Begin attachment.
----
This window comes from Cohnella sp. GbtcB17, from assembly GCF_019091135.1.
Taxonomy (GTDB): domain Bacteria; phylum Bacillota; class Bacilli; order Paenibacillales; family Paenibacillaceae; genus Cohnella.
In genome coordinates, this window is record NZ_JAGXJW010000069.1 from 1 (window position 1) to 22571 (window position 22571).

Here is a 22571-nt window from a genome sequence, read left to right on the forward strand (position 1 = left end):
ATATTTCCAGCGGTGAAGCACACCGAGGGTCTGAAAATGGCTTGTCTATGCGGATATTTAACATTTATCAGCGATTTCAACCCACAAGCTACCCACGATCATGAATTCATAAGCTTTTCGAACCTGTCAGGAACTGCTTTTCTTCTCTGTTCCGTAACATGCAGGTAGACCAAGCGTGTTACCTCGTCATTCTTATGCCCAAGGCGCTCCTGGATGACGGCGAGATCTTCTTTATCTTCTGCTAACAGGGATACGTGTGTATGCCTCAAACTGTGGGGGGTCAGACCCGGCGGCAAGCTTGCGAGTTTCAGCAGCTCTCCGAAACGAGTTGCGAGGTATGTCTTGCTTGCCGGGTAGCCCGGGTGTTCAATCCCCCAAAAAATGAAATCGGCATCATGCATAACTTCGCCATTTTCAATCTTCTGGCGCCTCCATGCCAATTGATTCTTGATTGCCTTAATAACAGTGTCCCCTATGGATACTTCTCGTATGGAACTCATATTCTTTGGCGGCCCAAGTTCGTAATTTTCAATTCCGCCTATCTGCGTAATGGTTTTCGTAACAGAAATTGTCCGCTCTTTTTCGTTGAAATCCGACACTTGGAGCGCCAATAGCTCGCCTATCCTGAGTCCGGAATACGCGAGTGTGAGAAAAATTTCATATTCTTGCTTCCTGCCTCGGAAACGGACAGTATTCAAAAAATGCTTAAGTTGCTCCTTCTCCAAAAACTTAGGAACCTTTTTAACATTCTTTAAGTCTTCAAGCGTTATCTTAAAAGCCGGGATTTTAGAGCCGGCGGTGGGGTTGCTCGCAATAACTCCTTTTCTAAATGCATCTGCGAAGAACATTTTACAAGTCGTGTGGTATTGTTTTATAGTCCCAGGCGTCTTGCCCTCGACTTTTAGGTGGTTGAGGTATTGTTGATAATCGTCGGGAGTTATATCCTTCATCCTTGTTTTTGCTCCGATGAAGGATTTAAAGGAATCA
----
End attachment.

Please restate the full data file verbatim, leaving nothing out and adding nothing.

This window comes from Cohnella sp. GbtcB17, from assembly GCF_019091135.1.
Taxonomy (GTDB): domain Bacteria; phylum Bacillota; class Bacilli; order Paenibacillales; family Paenibacillaceae; genus Cohnella.
In genome coordinates, this window is record NZ_JAGXJW010000069.1 from 1 (window position 1) to 22571 (window position 22571).

Here is a 22571-nt window from a genome sequence, read left to right on the forward strand (position 1 = left end):
ATATTTCCAGCGGTGAAGCACACCGAGGGTCTGAAAATGGCTTGTCTATGCGGATATTTAACATTTATCAGCGATTTCAACCCACAAGCTACCCACGATCATGAATTCATAAGCTTTTCGAACCTGTCAGGAACTGCTTTTCTTCTCTGTTCCGTAACATGCAGGTAGACCAAGCGTGTTACCTCGTCATTCTTATGCCCAAGGCGCTCCTGGATGACGGCGAGATCTTCTTTATCTTCTGCTAACAGGGATACGTGTGTATGCCTCAAACTGTGGGGGGTCAGACCCGGCGGCAAGCTTGCGAGTTTCAGCAGCTCTCCGAAACGAGTTGCGAGGTATGTCTTGCTTGCCGGGTAGCCCGGGTGTTCAATCCCCCAAAAAATGAAATCGGCATCATGCATAACTTCGCCATTTTCAATCTTCTGGCGCCTCCATGCCAATTGATTCTTGATTGCCTTAATAACAGTGTCCCCTATGGATACTTCTCGTATGGAACTCATATTCTTTGGCGGCCCAAGTTCGTAATTTTCAATTCCGCCTATCTGCGTAATGGTTTTCGTAACAGAAATTGTCCGCTCTTTTTCGTTGAAATCCGACACTTGGAGCGCCAATAGCTCGCCTATCCTGAGTCCGGAATACGCGAGTGTGAGAAAAATTTCATATTCTTGCTTCCTGCCTCGGAAACGGACAGTATTCAAAAAATGCTTAAGTTGCTCCTTCTCCAAAAACTTAGGAACCTTTTTAACATTCTTTAAGTCTTCAAGCGTTATCTTAAAAGCCGGGATTTTAGAGCCGGCGGTGGGGTTGCTCGCAATAACTCCTTTTCTAAATGCATCTGCGAAGAACATTTTACAAGTCGTGTGGTATTGTTTTATAGTCCCAGGCGTCTTGCCCTCGACTTTTAGGTGGTTGAGGTATTGTTGATAATCGTCGGGAGTTATATCCTTCATCCTTGTTTTTGCTCCGATGAAGGATTTAAAGGAATCA